Along with more visual fidelity, contextual camera movement and audio are implemented here to not only make the racing feel more authentic, but to minimize distraction from what’s going on in front of you while racing. While weather effects and night time racing first made their debut in Forza Motorsport 6, here they’re now dynamic, providing opportunity for weather and lighting conditions to change from lap to lap within a single race, in turn adding another level of depth to the action.
The Forza franchise has never been particularly stingy with the car count and track list, but here they’ve really gone the extra mile, providing no less than 700 cars to choose from (including Porsches, which were previously only available through downloadable content) as well as more than 200 different configurations among 32 different racing environments.
Although there’s only one totally new track – Dubai Hafeet Mountain Pass – essentially all of the favorites from past Forza installments make a return here, including Virginia International Raceway, which was previously only available as part of the Porsche Expansion Pack for FM6.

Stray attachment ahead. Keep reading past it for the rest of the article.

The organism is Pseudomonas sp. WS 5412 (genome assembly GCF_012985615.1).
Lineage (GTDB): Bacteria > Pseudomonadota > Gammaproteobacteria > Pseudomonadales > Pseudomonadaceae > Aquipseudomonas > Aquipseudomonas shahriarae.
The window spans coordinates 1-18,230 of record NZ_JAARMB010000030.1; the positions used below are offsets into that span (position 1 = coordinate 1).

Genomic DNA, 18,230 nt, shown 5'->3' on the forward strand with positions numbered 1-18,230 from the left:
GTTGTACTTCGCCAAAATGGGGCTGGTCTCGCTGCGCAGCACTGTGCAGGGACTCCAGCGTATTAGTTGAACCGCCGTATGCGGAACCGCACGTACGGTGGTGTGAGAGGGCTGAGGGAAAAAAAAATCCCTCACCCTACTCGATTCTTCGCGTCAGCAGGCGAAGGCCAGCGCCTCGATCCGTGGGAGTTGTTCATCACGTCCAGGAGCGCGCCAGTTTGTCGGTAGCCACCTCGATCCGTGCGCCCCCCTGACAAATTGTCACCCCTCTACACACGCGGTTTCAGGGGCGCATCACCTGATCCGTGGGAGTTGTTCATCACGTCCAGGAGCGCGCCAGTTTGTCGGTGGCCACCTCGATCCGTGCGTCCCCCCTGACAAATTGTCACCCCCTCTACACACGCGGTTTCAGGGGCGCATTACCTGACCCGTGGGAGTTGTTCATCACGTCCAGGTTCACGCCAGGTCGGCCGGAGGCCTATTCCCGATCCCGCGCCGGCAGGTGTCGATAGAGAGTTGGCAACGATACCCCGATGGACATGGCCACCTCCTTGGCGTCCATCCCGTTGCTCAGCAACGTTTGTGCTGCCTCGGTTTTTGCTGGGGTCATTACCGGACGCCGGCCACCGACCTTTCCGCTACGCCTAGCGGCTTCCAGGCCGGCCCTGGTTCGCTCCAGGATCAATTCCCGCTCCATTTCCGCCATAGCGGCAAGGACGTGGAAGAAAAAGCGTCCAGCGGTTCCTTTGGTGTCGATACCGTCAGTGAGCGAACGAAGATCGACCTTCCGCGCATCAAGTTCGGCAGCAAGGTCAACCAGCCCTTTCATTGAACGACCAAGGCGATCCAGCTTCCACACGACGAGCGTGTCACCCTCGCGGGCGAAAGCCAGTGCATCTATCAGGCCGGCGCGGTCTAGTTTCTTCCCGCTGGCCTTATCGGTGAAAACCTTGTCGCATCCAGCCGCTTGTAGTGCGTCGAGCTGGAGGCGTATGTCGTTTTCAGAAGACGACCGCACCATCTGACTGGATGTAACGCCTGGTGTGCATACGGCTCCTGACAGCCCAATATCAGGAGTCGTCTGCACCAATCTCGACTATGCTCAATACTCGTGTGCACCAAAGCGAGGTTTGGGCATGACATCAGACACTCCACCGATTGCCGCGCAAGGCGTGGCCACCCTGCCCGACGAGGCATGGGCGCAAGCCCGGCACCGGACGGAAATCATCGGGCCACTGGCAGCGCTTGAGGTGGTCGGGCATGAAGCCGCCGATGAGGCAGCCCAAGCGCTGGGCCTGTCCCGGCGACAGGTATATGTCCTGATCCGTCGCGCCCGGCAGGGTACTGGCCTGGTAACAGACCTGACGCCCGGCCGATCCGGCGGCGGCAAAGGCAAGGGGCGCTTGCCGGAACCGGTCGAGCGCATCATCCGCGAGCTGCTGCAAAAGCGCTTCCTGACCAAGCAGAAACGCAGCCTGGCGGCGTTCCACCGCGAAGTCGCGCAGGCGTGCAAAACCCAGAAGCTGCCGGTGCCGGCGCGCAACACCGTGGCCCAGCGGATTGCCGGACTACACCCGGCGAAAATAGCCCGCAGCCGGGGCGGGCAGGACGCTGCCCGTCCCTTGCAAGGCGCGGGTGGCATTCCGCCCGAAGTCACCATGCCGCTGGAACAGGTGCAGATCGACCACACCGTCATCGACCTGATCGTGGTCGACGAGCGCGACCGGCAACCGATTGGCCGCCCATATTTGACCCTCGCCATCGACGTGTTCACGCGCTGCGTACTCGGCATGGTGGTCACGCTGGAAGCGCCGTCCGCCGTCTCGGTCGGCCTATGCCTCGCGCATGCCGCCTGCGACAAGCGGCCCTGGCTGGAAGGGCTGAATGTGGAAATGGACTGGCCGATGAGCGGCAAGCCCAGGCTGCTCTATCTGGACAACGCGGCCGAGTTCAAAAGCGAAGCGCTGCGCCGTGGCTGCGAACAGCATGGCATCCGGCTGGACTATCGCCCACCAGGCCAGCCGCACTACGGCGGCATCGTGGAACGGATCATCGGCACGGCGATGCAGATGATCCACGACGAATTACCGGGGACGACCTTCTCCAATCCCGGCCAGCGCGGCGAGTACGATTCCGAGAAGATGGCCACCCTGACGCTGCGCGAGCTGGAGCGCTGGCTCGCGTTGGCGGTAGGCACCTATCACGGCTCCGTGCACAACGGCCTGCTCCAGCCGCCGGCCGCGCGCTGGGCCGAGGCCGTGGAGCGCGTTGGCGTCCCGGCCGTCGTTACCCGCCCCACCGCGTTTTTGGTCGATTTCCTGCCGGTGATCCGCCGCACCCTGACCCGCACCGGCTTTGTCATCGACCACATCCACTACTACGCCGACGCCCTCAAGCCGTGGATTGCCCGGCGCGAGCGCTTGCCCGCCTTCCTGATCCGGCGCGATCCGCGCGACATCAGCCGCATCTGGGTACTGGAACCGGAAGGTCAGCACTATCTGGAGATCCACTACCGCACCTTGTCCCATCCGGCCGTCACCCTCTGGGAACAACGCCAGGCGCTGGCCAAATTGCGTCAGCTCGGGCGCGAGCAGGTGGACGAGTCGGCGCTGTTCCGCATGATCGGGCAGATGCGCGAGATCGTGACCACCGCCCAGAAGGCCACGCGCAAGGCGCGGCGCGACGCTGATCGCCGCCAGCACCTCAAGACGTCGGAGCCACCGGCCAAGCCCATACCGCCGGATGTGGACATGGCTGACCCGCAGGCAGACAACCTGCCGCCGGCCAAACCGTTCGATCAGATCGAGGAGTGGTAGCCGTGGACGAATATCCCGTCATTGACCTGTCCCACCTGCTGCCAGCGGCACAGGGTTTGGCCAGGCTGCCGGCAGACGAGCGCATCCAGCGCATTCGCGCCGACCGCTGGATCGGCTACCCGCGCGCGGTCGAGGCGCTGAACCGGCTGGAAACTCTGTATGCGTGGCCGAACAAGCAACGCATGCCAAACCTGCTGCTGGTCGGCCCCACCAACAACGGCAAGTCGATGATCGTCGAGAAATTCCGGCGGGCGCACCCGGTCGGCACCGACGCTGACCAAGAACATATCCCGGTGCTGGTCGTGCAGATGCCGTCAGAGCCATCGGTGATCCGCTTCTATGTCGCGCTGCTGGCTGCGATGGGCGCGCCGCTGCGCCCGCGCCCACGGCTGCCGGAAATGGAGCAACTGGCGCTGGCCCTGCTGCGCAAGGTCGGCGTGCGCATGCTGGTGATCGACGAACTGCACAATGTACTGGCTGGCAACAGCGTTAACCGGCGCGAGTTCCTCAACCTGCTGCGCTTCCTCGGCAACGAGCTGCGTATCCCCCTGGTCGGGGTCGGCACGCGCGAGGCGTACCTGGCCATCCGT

While Forza Motorsport is billed as more of a racing simulator rather than an arcade-style driving game, there are a number of features built into the title that are designed to ease the learning curve for newcomers to the series, including a new “friction assist” setting which makes puddles and off-track surfaces more forgiving. As in previous installments, all of these driver assists can be disabled if the player wishes to do so.
Behind The Wheel
Even veterans of the Forza series will have a bit of a learning curve to contend with, as Forza Motorsport 7 introduces a totally reworked campaign mode dubbed the the Forza Driver’s Cup Challenge. Like in previous installments, the Driver’s Cup provides a format for drivers to progress through the ranks in various championships, gaining experience points, credits, and cars along the way.
But there are some twists on that formula this time around, like the homologation rules which add a significant level of depth and strategy to car setup based on the restrictions they add to the mix. The idea here is to prevent players from gravitating toward vehicles and setups that essentially serve as class loopholes because they significantly outperform the rest of their field for one reason or another. While it’s certainly a welcome feature, its implementation could be improved, as it’s not always immediately clear what the homologation rules might be for a particular championship.